Tuesday, 6 September 2016

Burradon Heritage Trail


Manager’s House and Office

This building was shown to be in existence on the Ordnance Survey mapping of 1858. It was the house and office of the resident manager, known as a viewer and his officials. Sometimes also referred to as the pay office, it was for most of the first 100 years of the colliery the main administration building. The exact building date is not known, but it could date from the very beginning of the colliery in the 1820s and 30s. This is a two storey building with the living accommodation on the upper floor, a similar house can be seen at the end of Pit Row in Beamish Museum, but in 1859 a row of 40 terraced cottages, called Office Row, was attached to the manager’s house. These were demolished in the 1960s.


Bookies

One of only a few survivals of a stone-built building among all the brick houses. In 1861 this was the butcher’s shop and dwelling of Samuel Pollock. A building is, however, marked at this site on the 1858 OS mapping. A 1920s photo indicates that the building was probably a former semi-detached dwelling house with one half later converted to a butcher’s shop. The building could be from the 1830-40s when the street was first being developed. In a trade directory Joseph Morrison is listed as the butcher and proprietor here. The Morrison family remained in the business until the 1980s. Formerly, all of the buildings in this street were of a similar style but in the early 20th century were demolished to make way for the housing and pubs we see today, with stone being replaced with brick as the favoured material. The stone was quarried commercially by Adam Tate and Co at sites near the farm.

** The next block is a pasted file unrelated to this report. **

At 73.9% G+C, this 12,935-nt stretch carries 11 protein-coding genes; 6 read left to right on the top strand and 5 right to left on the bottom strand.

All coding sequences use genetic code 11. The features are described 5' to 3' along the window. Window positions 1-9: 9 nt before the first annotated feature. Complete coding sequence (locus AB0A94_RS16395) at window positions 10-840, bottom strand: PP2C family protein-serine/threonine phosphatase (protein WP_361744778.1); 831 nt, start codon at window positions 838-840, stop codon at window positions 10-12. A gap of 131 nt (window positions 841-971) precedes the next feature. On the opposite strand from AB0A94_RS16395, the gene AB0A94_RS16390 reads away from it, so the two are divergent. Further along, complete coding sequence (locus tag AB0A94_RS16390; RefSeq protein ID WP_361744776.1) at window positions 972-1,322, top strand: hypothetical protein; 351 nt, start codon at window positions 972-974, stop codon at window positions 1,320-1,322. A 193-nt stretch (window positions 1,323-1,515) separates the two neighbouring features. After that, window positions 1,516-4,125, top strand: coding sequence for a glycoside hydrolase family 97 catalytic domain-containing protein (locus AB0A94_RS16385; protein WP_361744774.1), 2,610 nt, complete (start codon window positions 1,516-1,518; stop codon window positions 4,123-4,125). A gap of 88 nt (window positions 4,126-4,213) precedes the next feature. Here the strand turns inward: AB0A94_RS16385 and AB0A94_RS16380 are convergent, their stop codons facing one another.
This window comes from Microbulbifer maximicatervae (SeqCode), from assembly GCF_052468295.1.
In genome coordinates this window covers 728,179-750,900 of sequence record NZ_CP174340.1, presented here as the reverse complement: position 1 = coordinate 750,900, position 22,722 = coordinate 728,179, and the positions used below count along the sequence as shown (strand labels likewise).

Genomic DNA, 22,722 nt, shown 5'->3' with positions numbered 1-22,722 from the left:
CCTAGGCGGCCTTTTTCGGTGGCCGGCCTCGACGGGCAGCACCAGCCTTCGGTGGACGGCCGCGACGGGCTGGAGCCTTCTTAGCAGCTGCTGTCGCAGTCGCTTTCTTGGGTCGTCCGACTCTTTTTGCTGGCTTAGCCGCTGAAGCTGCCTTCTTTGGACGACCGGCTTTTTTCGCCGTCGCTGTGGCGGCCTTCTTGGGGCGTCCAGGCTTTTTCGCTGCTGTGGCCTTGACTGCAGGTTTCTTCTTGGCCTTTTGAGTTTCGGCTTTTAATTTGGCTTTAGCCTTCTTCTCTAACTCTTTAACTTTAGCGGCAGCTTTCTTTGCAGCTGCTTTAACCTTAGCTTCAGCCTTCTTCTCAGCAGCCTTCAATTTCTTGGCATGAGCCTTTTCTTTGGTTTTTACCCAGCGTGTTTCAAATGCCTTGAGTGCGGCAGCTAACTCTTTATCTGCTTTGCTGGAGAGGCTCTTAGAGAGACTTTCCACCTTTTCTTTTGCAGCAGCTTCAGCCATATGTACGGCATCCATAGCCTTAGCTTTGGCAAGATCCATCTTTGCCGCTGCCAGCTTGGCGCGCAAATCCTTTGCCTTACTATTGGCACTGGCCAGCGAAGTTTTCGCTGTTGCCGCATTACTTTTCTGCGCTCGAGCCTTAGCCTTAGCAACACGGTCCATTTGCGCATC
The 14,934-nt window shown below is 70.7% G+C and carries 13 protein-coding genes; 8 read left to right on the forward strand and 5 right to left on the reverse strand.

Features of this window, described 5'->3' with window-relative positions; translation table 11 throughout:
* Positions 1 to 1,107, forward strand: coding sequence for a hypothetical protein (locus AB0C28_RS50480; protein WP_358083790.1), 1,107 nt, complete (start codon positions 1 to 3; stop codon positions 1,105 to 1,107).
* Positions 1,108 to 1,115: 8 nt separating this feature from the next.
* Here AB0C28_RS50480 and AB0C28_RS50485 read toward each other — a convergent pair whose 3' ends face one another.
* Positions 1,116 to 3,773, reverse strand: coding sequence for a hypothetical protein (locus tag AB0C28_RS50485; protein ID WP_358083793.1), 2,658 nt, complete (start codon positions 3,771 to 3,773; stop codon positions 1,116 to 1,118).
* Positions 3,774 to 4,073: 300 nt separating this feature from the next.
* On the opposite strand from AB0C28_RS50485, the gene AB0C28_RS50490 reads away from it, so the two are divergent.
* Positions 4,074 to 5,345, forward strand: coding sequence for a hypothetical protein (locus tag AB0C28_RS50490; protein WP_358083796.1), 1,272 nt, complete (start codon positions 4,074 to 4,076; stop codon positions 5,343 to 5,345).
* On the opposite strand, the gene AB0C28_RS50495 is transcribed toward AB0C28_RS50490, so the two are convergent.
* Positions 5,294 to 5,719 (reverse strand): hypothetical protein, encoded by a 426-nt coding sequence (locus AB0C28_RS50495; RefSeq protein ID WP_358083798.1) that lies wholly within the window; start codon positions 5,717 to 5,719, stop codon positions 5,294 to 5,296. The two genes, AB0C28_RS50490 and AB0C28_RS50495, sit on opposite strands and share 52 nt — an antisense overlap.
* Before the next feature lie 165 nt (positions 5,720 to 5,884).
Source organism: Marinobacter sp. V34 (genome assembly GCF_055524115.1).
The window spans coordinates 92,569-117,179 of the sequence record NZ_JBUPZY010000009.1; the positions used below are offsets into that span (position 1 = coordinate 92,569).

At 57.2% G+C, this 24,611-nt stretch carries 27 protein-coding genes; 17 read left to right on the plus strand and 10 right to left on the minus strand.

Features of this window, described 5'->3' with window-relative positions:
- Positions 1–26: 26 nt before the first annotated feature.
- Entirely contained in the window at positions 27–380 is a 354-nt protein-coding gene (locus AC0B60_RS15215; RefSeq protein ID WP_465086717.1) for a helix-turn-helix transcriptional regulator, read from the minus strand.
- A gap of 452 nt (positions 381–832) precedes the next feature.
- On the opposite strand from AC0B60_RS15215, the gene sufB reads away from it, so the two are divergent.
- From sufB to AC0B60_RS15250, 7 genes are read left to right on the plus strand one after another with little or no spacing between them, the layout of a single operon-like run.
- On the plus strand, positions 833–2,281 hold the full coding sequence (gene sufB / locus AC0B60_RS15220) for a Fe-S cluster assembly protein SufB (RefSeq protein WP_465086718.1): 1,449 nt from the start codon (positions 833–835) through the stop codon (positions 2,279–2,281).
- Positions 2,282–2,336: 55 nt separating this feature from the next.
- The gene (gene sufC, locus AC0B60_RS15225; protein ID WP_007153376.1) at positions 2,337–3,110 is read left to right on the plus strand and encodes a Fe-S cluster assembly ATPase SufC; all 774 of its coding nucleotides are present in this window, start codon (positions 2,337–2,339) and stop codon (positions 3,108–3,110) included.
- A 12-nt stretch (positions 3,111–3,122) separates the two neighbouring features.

Travellers Rest

Behind the modern rendering is an old stone-built building dating from between 1828 and 1841. The other pubs in Burradon were rebuilt and modernised around the 1900 period as was fashionable at the time, although the Travellers Rest did undergo some structural work in the latter part of the 20th century having many small rooms made into one open space. It continues to be known locally as the Beerhouse. The Beerhouse Act enabled a license to be bought to brew and sell beer for only two guineas without the need to gain approval of magistrates. It was hoped that the competition from the sale of cheap beer would help wean the working class away from the consumption of gin, which was proving to be ruinous.

Fryer’s Terrace

This is the last surviving part of three terraces that once occupied the space of Fryer’s Millennium Green consisting of seventeen houses. The property on the left was converted into a dwelling in recent times from a shop premises. The properties were built in 1861 by the manager of Burradon Colliery. As well as being a property developer he also went on to own pubs in Byker. The shop was at first the Post Office ran by Fryer’s son-in-law and then was leased for a few years by the fledgling Cramlington and District Co-operative Society as a store. The Fryers had moved away by the 1920s and older residents may know this shop by the name of the long-standing shopkeeper Paddy Mills.


Pit Interpretation Board.